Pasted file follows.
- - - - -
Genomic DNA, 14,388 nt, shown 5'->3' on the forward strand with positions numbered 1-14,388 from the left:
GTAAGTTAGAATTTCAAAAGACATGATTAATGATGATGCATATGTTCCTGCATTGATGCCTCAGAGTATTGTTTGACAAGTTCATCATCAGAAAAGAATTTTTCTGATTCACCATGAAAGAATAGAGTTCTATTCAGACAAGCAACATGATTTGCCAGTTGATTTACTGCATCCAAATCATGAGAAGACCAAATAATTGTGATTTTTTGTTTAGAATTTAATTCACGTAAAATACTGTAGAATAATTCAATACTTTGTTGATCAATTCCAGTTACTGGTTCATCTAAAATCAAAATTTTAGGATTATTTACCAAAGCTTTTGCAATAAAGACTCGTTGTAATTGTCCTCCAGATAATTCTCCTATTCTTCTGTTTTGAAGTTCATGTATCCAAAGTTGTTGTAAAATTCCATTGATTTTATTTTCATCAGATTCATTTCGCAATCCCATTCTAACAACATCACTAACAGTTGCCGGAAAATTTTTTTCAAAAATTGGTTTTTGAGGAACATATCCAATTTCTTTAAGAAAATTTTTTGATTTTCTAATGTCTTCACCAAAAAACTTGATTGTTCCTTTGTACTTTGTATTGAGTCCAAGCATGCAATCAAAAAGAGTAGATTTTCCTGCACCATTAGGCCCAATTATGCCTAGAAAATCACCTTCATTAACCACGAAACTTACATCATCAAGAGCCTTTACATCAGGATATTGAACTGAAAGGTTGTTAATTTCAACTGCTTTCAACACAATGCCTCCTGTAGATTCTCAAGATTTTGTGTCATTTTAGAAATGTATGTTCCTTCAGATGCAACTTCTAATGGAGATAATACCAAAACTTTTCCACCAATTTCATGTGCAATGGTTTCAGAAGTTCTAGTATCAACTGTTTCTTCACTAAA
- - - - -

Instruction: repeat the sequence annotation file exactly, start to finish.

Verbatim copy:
Genomic DNA, 14,388 nt, shown 5'->3' on the forward strand with positions numbered 1-14,388 from the left:
GTAAGTTAGAATTTCAAAAGACATGATTAATGATGATGCATATGTTCCTGCATTGATGCCTCAGAGTATTGTTTGACAAGTTCATCATCAGAAAAGAATTTTTCTGATTCACCATGAAAGAATAGAGTTCTATTCAGACAAGCAACATGATTTGCCAGTTGATTTACTGCATCCAAATCATGAGAAGACCAAATAATTGTGATTTTTTGTTTAGAATTTAATTCACGTAAAATACTGTAGAATAATTCAATACTTTGTTGATCAATTCCAGTTACTGGTTCATCTAAAATCAAAATTTTAGGATTATTTACCAAAGCTTTTGCAATAAAGACTCGTTGTAATTGTCCTCCAGATAATTCTCCTATTCTTCTGTTTTGAAGTTCATGTATCCAAAGTTGTTGTAAAATTCCATTGATTTTATTTTCATCAGATTCATTTCGCAATCCCATTCTAACAACATCACTAACAGTTGCCGGAAAATTTTTTTCAAAAATTGGTTTTTGAGGAACATATCCAATTTCTTTAAGAAAATTTTTTGATTTTCTAATGTCTTCACCAAAAAACTTGATTGTTCCTTTGTACTTTGTATTGAGTCCAAGCATGCAATCAAAAAGAGTAGATTTTCCTGCACCATTAGGCCCAATTATGCCTAGAAAATCACCTTCATTAACCACGAAACTTACATCATCAAGAGCCTTTACATCAGGATATTGAACTGAAAGGTTGTTAATTTCAACTGCTTTCAACACAATGCCTCCTGTAGATTCTCAAGATTTTGTGTCATTTTAGAAATGTATGTTCCTTCAGATGCAACTTCTAATGGAGATAATACCAAAACTTTTCCACCAATTTCATGTGCAATGGTTTCAGAAGTTCTAGTATCAACTGTTTCTTCACTAAA